3. The apparatus of claim 1 wherein said housing includes a pair of spaced-apart sidewalls and said track means is comprised of rail members projecting inwardly of said sidewalls and secured thereto with said rail members being positioned to support said roller extensions in said first path ofmovement with-said roller tree of pressure contactwith the record sheet and a printing means on said platen and to bias said extensions and thereby bias said roller into pressure contact with a record sheet and a printing means on said platen in said second path of roller movement.

4. The apparatus of claim 1 wherein said movable member includes a surface to receive said roller extensions at the end of roller movement along said first path to hold said roller in a position barring its movement along said second path.

5. The apparatus of claim 1 wherein said movable member includes a movable element at each end of said track means, the element at one end of said track means being operable to contact said extensions and guide said roller from said first path of roller movement to said sec- 0nd path of roller movement and the element at the other end of said track means being operable to contact said extensions and guide said roller from said second path of roller movement into a position aligned with said first path.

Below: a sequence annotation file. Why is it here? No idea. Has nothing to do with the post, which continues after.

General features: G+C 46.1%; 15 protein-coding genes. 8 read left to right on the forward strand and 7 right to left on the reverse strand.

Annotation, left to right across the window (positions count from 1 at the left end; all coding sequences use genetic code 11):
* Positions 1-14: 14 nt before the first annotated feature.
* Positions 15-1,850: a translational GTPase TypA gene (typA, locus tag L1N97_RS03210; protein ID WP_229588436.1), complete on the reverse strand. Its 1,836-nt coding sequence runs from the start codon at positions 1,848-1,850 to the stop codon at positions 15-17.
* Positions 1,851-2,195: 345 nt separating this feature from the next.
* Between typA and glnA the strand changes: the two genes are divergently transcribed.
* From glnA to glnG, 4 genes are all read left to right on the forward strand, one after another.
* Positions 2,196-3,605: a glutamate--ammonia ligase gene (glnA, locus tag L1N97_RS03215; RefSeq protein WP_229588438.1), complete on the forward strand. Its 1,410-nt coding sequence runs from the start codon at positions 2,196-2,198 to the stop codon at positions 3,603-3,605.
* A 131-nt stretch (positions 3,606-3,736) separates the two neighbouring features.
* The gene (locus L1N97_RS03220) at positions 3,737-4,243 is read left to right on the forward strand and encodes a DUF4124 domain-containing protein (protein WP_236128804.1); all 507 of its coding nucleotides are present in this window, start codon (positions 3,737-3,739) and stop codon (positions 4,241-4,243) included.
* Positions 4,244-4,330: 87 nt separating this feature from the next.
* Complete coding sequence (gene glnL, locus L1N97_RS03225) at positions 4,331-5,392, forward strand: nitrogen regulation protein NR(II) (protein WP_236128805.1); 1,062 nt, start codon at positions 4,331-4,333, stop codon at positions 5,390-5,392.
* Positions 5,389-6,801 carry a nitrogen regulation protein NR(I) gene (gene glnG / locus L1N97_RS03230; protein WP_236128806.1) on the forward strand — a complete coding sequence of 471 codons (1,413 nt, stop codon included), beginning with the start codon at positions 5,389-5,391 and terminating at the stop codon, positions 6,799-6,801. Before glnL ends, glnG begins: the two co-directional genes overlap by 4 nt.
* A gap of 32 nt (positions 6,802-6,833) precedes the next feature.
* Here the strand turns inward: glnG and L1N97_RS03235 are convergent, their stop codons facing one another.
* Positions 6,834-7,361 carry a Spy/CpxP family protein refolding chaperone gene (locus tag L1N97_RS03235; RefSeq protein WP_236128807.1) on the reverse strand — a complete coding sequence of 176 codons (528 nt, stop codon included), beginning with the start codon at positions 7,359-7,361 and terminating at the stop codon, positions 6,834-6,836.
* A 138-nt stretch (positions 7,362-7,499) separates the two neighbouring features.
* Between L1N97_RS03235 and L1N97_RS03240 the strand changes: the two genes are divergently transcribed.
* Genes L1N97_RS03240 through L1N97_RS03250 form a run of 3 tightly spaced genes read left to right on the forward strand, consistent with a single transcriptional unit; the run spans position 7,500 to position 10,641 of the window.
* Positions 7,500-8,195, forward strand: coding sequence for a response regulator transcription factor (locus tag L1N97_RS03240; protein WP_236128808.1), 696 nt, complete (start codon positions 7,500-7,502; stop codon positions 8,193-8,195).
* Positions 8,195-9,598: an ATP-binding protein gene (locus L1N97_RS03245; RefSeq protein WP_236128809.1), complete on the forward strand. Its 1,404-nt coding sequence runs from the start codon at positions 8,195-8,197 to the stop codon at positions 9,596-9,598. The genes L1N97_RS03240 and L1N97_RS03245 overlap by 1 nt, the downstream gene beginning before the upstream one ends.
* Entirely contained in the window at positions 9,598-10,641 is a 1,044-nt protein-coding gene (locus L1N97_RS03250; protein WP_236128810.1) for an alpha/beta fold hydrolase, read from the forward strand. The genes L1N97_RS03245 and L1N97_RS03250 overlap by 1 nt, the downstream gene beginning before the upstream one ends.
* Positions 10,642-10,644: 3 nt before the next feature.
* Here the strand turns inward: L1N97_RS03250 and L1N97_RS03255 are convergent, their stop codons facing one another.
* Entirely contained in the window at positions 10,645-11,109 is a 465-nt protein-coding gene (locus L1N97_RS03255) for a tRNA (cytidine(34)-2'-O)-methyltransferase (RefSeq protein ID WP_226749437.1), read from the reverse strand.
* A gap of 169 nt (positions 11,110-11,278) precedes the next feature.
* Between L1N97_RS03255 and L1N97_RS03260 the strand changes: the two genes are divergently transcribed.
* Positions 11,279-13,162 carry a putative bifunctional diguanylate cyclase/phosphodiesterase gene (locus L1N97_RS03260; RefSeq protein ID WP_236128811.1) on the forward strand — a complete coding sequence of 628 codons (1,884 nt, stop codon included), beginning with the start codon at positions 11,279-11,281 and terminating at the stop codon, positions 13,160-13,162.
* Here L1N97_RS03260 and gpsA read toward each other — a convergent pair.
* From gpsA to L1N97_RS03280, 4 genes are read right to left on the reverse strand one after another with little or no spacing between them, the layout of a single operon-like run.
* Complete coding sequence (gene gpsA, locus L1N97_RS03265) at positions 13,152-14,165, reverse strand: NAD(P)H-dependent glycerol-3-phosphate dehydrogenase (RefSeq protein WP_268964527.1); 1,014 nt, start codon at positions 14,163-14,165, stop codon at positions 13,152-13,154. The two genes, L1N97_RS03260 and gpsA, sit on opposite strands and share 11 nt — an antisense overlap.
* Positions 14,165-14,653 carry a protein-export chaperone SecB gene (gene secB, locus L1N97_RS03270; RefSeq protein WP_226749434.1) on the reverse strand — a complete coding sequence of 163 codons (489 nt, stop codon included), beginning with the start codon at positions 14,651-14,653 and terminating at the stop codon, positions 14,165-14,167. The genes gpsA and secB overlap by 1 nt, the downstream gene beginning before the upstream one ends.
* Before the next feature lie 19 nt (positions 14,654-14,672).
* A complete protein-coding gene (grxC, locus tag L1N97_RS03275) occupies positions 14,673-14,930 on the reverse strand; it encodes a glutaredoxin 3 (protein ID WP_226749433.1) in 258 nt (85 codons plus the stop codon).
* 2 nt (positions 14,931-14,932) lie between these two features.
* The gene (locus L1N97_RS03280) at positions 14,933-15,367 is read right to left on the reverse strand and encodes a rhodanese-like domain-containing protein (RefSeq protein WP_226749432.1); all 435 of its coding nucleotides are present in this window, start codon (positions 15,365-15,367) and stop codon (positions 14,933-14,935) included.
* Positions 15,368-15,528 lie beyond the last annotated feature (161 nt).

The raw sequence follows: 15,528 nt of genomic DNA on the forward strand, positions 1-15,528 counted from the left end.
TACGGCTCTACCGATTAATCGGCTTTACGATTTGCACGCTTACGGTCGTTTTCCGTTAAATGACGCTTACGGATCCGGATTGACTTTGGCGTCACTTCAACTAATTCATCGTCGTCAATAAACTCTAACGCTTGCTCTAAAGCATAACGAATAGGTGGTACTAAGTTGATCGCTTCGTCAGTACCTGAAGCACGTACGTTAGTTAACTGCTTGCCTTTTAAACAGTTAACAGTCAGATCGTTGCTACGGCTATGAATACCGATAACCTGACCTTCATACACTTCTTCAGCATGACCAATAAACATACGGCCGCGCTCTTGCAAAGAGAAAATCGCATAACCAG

6. The apparatus of claim 1 wherein means are provided to cause said drive means in driving said linkage means to push said linkage to effect the drive thereof from an initial position near one edge of said platen out over said platen and to pull said linkage to effect said linkage movement back to said initial position.

7. The apparatus of claim 1 wherein said track means has a configuration causing a linear movement of said linkage and said drive means to effect a linear movement of said roller in said first and second paths of roller movement.

8. The apparatus of claim 1 wherein said printing means includes a portion having intelligence thereon and said apparatus includes a reader head pivotally secured to said housing and positioned in the path of said linkage to be operated thereby during said linkage movement, the said reader head being biased against the further portion of said printing means to read said intelligence as said linkage is driven from said inital position out along said platen and driven out of contact with said further portion of said printing means as said linkage is driven back along said platen to said initial position, means responsive to the reading of said further portion serving to permit a control signal to operate said switch input control means to thereby control movement of said roller to traverse either said first path or said second path of roller move ment.